The financial situation at Meatco is increasingly becoming desperate with reports that the meat processing and marketing company is projected to incur losses of N$150 million in the current financial year.
Sources familiar with the operations at Meatco told the Windhoek Observer this week that the year-to-date loss at Meatco stands at around N$60 million and is projected to more than double to N$150 million at the end of February 2019.
According to the sources, the projected loss will break Meatco with dire consequences to the meat industry and the Namibian economy if something is not done quickly to stop the free fall.
Public Enterprises Minister, Leon Jooste, said he is aware of the losses and the projections, but referred further questions to the Minister of Agriculture, Water and Forestry Alpheus !Naruseb.
Sources said the losses will largely come from the dwindling cattle numbers which will drive operational costs as a result.
“Fewer cattle to Meatco will drive operational costs up resulting in such operational losses after commercial farmers decided to withhold their cattle from Meatco,” the sources said.
Commercial farmers are said to be withholding their cattle mainly because they are unhappy with the decision not to appoint their representative on the Meatco board following the resignation in February of commercial representative, Fannie Oosthuisen.
Sources say that Oosthuisen resigned due to disagreements with the current board, in particular because of the board’s position to request the ministry of agriculture to close borders for weaner exports.
The Namibia Agricultural Union is said to have written a letter to the board requesting that Oosthuisen be replaced, but this has not been done.
Oosthuisen’s replacement was expected to be appointed during Meatco’s Annual General Meeting (AGM) in June.
The Meatco Act makes provision for board nominations to represent both communal and commercial farmers’ interests.
Meatco Manager for Corporate Affairs, Rosa Thobias, also attributed the losses to a declining throughput that the company is experiencing.
She said Meatco is currently busy with the turnaround strategy which will focus on increasing cattle numbers, efficiencies, cash flow management, international and local market optimization, reduce production, administration and overhead costs, stakeholder relationships as well as Meatco’s Involvement in the Northern Communal Area.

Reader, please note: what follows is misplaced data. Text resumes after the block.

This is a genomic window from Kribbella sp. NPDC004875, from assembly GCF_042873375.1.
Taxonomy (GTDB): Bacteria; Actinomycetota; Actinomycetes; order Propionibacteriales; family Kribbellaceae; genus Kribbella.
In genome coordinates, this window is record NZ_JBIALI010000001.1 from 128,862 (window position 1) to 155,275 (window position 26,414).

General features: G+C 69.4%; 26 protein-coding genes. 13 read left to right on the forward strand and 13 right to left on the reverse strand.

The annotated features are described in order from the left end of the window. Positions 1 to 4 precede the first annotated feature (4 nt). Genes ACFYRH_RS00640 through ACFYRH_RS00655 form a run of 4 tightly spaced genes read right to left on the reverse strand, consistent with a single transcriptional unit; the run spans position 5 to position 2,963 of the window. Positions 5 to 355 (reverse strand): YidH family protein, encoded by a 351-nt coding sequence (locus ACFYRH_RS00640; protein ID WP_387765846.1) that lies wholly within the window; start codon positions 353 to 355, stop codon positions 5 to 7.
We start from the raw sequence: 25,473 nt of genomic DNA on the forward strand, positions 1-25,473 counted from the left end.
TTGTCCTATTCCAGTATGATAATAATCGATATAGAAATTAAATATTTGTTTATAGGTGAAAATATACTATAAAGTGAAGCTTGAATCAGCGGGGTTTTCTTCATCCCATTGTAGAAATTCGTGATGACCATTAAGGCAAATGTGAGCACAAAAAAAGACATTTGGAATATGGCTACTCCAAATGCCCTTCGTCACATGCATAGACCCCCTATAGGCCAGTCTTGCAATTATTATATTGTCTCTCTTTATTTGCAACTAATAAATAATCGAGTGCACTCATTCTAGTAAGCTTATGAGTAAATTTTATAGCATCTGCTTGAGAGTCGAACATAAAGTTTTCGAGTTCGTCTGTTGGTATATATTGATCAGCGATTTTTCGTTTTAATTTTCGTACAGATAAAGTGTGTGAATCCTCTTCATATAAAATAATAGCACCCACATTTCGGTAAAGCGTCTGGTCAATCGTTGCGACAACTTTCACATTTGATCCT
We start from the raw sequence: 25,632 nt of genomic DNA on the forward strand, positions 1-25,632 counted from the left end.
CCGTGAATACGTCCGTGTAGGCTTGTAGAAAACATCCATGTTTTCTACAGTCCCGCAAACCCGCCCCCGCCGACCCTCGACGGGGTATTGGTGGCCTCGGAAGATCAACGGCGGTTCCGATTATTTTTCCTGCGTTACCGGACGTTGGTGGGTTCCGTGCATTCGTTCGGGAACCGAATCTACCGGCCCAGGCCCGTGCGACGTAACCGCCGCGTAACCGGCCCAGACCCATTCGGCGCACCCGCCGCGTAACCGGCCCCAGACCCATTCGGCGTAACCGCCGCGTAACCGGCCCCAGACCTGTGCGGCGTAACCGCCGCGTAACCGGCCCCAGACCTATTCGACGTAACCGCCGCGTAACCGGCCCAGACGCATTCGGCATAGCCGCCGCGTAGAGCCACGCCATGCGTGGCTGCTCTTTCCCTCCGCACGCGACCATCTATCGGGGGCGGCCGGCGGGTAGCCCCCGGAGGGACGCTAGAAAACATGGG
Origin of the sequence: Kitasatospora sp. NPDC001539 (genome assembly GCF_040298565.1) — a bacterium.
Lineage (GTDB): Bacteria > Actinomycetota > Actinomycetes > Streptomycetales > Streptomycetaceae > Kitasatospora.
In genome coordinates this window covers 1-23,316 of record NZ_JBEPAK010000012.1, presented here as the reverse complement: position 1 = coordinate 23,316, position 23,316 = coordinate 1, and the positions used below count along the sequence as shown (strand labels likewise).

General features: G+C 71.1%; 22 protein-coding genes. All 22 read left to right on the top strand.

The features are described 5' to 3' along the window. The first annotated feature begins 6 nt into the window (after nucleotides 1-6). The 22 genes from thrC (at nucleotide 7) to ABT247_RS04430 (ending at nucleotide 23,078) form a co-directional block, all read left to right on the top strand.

Livestock Producers Organisation (LPO) Chairperson, Piet Gouws, said they had put out a motion in which members expressed that they had lost all trust in the board to ensure a successful turnaround of Meatco.
“The international competitiveness and financial position of Meatco deteriorated rapidly during the tenure of most of the current Meatco Board of Directors, to a point where urgent intervention is required,” the motion read.
“Despite various words of caution, Meatco continued to invest hundreds of millions of Namibian dollars in non-profitable ventures, which put the future of the company at stake.
“These decisions by the board, as well as the financial losses experienced during their implementation, contributed a key role to the current financial crisis of Meatco.”
The motion also said that despite various commitments by the board that urgent turnaround strategies are being developed; no information has yet emerged on what these plans are, whilst severe financial losses and cash flow constraints are suffered to the detriment of the Meatco members.
It said since the 2014/15 financial year to 2017/18, Meatco operated in a relatively favourable exchange rate environment with an average exchange rate of N$14.96/€1 for this period, compared to an average of N$10.73/€1 for the 2010/11 to 2013/14 financial years.
“Exchange rate depreciation therefore benefitted Meatco’s revenue with almost 40 percent. Despite this relatively favourable business environment, Meatco lost significant market share against abattoirs slaughtering cattle for the Namibian market.
“In an expert financial analysis of the period 2014/15 to 2017/18, the following information emerged that while the financial performance deteriorated, the director’s remuneration and administration cost as percentage of turnover, increased steeply while the interest expense of Meatco increased significantly.”
With Meatco struggling to get enough cattle for its export abattoir, it remains to be seen if it will be able to meet the deadline of September to start exporting beef to the Chinese market.